Most Recent Articles In People
Latest People Articles
- Fashion Celebrates Thanksgiving on Instagram
- City Ballet’s New Principal Lauren Lovette to Make Rank Debut in ‘The Nutcracker’
- ‘The Danish Girl’ Costumer Explains Transforming Eddie Redmayne Into Lili Elbe
More Articles By
It’s all hands on deck at Avon Products Inc. as the direct seller makes a run at a turnaround.
This story first appeared in the May 23, 2014 issue of WWD. Subscribe Today.
“We need every single person in the company aligned around how we’re going to transform the company,” Sheri McCoy, Avon’s chief executive officer, told attendees at the summit.
McCoy aims to restore what she sees as the essence of the brand. “It is an iconic brand that really marries beauty with a channel of representatives that empowers women,” she said.
She’s presented a strategic framework melding growth, simplification, efficiency and organizational effectiveness — along with Avon’s advances in technology and research and development — to reinvigorate the brand. “Success to me, and what I see two years into it, is it’s small things, but it’s the important things. It’s when I go and visit the markets and people are talking about the representative and what [he or she] is doing to make a difference in people’s life,” said McCoy.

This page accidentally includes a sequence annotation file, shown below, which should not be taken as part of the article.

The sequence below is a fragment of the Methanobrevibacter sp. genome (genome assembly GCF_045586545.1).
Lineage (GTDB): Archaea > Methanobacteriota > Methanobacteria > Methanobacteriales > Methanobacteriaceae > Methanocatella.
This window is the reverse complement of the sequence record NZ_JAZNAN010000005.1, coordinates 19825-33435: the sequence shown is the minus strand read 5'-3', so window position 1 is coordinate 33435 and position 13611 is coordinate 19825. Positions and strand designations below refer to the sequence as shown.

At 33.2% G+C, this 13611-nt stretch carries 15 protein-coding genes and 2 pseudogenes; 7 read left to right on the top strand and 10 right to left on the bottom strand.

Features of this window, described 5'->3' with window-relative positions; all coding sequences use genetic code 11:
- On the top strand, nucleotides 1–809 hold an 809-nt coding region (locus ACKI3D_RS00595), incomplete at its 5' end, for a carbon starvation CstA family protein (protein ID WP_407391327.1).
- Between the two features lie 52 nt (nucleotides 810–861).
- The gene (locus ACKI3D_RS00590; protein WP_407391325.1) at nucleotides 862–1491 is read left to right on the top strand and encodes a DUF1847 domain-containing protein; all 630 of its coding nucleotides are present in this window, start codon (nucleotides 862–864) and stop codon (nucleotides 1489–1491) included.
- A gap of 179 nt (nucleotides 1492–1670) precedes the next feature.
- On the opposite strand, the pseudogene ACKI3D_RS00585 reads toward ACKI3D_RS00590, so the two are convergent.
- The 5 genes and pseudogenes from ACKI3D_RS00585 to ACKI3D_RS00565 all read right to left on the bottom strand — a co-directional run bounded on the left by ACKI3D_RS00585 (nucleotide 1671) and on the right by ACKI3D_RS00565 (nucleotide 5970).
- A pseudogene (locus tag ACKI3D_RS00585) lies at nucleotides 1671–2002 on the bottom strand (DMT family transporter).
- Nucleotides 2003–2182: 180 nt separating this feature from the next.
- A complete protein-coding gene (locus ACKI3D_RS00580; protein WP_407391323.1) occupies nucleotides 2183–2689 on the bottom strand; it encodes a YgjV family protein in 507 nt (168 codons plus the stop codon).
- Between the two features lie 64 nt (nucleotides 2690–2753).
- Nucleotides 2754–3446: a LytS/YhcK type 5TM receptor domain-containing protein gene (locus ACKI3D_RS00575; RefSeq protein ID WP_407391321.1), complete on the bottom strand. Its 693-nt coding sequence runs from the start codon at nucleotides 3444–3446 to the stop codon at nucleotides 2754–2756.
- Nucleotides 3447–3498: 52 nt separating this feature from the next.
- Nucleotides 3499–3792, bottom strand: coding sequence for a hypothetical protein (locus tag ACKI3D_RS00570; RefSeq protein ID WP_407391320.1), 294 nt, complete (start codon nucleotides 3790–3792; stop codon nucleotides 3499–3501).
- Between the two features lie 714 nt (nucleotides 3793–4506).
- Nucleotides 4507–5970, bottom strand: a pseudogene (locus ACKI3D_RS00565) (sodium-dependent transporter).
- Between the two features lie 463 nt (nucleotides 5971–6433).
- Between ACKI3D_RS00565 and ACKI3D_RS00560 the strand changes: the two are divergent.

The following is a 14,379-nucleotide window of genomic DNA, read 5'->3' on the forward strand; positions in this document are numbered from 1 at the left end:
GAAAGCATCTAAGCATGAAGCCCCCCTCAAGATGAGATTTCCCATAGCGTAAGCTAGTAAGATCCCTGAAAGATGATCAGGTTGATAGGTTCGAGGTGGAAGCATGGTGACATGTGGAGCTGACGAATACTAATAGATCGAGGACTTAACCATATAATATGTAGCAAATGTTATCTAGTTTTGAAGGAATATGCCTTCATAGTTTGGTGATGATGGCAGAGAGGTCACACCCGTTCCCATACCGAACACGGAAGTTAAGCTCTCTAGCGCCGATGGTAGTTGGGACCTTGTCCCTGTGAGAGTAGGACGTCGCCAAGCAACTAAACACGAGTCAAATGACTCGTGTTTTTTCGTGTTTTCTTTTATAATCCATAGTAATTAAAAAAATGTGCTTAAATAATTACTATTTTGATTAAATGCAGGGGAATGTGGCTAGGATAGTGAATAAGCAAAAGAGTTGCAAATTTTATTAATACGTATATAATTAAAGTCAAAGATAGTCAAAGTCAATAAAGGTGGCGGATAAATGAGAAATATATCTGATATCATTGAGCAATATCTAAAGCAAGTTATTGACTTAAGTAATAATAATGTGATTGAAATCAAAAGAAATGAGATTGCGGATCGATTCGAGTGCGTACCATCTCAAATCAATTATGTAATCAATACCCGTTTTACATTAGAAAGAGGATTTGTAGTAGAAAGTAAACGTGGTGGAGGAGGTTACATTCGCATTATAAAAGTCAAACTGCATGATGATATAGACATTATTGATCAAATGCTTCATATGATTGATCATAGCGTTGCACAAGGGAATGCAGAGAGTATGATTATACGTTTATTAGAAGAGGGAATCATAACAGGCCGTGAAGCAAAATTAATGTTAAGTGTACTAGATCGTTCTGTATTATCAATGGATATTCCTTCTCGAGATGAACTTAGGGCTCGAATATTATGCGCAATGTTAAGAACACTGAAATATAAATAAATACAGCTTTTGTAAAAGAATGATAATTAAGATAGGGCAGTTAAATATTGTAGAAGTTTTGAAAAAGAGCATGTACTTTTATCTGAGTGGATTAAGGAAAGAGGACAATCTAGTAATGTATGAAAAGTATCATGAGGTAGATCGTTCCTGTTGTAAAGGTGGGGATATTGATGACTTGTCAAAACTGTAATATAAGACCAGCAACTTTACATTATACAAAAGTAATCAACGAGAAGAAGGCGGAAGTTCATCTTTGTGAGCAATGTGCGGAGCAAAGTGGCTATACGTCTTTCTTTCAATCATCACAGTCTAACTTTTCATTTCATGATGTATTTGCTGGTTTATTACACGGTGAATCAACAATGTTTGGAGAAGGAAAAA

In the U.S., Avon is looking to modernize direct selling in a way that keeps representatives secure and energized with an attractive earnings potential. While retaining the Avon heritage, she is also is open to new ideas. “We also need to have a culture that allows fresh thinking and say ‘Yes, we can go online, we don’t have to do everything face-to-face or door-to-door,’” said McCoy.
Although Avon is facing challenges in the U.S., McCoy said walking away from the market “doesn’t make sense.” That’s not to say, however, there aren’t opportunities in the rest of the world where Avon generates 85 percent of its business. She’s also keen on expanding the brand and channel through partnerships, such as the recent distribution deals with Korres and Coty.
“Wall Street is frustrated, rightly so, because we aren’t growing and we have some profitability challenges. If we look at the growth, it’s all coming outside the U.S. But our goal is to get the U.S. stable, look at how we learn from that because it is a developed market and we need to understand direct selling in a developed market.”